A generic drug is a copy of the brand-name drug with the same dosage, safety, strength, quality, consumption method, performance, and intended use. Before generics become available on the market, the generic company must prove it has the same active ingredients as the brand-name drug and works in the same way and in the same amount of time in the body.
The only differences between generics and their brand-name counterparts is that generics are less expensive and may look slightly different (eg. different shape or color), as trademarks laws prevent a generic from looking exactly like the brand-name drug.
Generics are less expensive because generic manufacturers don't have to invest large sums of money to develop a drug. When the brand-name patent expires, generic companies can manufacture a copy of the brand-name and sell it at a substantial discount.
This medicine is a hormone used to treat diabetes mellitus (sugar diabetes).
Follow the directions for using this medicine provided by your doctor. This medicine comes with a patient information leaflet. Read it carefully. Ask your doctor, nurse, or pharmacist any questions that you may have about this medicine. This medicine begins lowering blood sugar within 30 minutes after injection. USE THIS MEDICINE WITHIN 15 MINUTES before a meal. The peak effect occurs between 1 and 2 hours after injection. This effect lasts for up to 5 hours. DO NOT USE ANY OTHER INSULIN with this medicine unless otherwise instructed by your doctor. STORE THIS MEDICINE IN A COOL PLACE below 86 degrees F (30 degrees C). DO NOT FREEZE. Protect insulin from direct sunlight. After inserting the cartridge into a pen, do not refrigerate.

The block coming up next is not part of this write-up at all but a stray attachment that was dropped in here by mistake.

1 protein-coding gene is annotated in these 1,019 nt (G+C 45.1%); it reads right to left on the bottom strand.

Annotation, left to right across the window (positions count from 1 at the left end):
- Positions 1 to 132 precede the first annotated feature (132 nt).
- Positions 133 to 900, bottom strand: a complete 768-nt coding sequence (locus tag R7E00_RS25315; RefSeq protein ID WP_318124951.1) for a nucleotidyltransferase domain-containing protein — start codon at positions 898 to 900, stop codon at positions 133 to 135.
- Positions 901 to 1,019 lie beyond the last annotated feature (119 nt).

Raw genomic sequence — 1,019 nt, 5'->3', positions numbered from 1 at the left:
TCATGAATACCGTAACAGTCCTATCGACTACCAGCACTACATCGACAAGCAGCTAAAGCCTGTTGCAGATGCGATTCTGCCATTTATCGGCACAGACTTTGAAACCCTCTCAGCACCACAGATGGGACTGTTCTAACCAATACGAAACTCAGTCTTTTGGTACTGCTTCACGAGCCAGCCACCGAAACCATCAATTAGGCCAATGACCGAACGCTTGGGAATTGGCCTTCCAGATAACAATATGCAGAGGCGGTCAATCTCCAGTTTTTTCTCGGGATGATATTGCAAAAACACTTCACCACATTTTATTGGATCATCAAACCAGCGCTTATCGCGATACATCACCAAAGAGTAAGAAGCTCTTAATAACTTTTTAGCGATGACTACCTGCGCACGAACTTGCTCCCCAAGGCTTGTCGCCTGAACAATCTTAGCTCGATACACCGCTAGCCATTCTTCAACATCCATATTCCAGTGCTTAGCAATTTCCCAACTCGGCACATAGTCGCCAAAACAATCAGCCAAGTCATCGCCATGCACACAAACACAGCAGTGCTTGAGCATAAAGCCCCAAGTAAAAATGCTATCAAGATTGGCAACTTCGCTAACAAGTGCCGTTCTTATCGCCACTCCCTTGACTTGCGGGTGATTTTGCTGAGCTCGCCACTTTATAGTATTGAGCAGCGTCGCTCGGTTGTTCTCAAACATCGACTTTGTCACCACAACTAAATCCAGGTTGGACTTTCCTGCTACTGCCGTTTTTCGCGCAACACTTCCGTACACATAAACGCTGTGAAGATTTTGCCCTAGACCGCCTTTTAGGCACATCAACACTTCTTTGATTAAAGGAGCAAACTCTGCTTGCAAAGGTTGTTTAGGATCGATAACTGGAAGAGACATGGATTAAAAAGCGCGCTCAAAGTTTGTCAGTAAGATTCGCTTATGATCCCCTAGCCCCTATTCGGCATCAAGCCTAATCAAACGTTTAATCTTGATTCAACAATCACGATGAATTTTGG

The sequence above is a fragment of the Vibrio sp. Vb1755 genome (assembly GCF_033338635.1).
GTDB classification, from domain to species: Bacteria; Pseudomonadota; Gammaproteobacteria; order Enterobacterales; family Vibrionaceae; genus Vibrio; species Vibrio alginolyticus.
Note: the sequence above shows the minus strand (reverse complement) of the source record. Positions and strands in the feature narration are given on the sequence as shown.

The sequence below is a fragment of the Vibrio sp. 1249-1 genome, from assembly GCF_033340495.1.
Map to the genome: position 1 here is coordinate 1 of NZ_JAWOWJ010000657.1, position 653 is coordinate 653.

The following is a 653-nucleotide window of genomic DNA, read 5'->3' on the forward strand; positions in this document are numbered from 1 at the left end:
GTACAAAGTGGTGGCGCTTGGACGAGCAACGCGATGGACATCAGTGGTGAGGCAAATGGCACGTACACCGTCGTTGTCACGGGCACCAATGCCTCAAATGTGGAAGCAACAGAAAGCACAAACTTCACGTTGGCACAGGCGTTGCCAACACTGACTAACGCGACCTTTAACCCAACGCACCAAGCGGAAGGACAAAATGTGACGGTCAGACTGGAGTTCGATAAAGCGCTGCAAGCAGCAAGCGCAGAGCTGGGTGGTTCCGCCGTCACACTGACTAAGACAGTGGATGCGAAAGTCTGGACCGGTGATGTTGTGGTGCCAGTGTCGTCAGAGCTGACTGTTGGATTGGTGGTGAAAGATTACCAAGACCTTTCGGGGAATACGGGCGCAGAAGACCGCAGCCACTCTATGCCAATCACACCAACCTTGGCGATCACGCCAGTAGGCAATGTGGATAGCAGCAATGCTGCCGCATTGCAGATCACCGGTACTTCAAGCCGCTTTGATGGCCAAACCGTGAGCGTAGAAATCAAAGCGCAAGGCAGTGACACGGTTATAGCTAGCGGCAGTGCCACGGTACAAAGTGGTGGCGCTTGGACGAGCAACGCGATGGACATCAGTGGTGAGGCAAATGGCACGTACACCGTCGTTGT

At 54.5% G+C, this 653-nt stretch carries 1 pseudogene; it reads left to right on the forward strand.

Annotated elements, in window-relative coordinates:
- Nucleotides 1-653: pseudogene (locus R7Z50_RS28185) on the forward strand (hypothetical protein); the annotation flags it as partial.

INSULIN LISPRO (IN-su-linLYE-sproe)
ALWAYS CHECK THE APPEARANCE OF YOUR BOTTLE OF INSULIN. If you notice anything unusual or if you see solid particles or clumps, discard the bottle and begin using a new bottle of insulin. FOLLOW THE DIETARY PLAN provided by your doctor. KEEP ALL APPOINTMENTS WITH YOUR DOCTOR and complete all laboratory tests. CARRY IDENTIFICATION at all times that states you have diabetes and use insulin. INJECT EACH DOSE OF INSULIN in a different area to prevent skin irritation. AN INSULIN REACTION resulting from too low a blood sugar may occur if you take too much insulin, skip a meal, or exercise too much. If you experience the symptoms of an insulin reaction including sudden onset of a cold sweat, dizziness, fatigue, shakiness, rapid heartbeat, nausea, vision changes, or personality change or confusion, immediately drink or eat a sugar-containing product. If this does not help, contact your doctor immediately. BEFORE YOU BEGIN TAKING ANY NEW MEDICINE, either prescription or over-the-counter, check with your doctor or pharmacist. DO NOT DRINK ALCOHOL without discussing with your doctor.